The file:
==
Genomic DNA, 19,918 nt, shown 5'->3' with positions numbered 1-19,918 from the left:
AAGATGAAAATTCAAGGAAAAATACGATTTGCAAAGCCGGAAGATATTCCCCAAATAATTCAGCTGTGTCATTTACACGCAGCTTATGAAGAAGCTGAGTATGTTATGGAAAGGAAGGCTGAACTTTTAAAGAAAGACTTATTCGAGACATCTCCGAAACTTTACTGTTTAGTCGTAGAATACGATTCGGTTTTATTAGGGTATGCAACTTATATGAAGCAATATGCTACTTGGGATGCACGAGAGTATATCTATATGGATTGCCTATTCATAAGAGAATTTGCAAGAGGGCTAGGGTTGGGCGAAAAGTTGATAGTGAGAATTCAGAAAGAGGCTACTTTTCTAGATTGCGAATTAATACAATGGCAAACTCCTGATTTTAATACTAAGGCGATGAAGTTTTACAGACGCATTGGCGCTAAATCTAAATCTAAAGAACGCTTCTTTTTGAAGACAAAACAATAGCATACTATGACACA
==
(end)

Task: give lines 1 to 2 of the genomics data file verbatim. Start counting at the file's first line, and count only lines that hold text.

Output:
Genomic DNA, 19,918 nt, shown 5'->3' with positions numbered 1-19,918 from the left:
AAGATGAAAATTCAAGGAAAAATACGATTTGCAAAGCCGGAAGATATTCCCCAAATAATTCAGCTGTGTCATTTACACGCAGCTTATGAAGAAGCTGAGTATGTTATGGAAAGGAAGGCTGAACTTTTAAAGAAAGACTTATTCGAGACATCTCCGAAACTTTACTGTTTAGTCGTAGAATACGATTCGGTTTTATTAGGGTATGCAACTTATATGAAGCAATATGCTACTTGGGATGCACGAGAGTATATCTATATGGATTGCCTATTCATAAGAGAATTTGCAAGAGGGCTAGGGTTGGGCGAAAAGTTGATAGTGAGAATTCAGAAAGAGGCTACTTTTCTAGATTGCGAATTAATACAATGGCAAACTCCTGATTTTAATACTAAGGCGATGAAGTTTTACAGACGCATTGGCGCTAAATCTAAATCTAAAGAACGCTTCTTTTTGAAGACAAAACAATAGCATACTATGACACA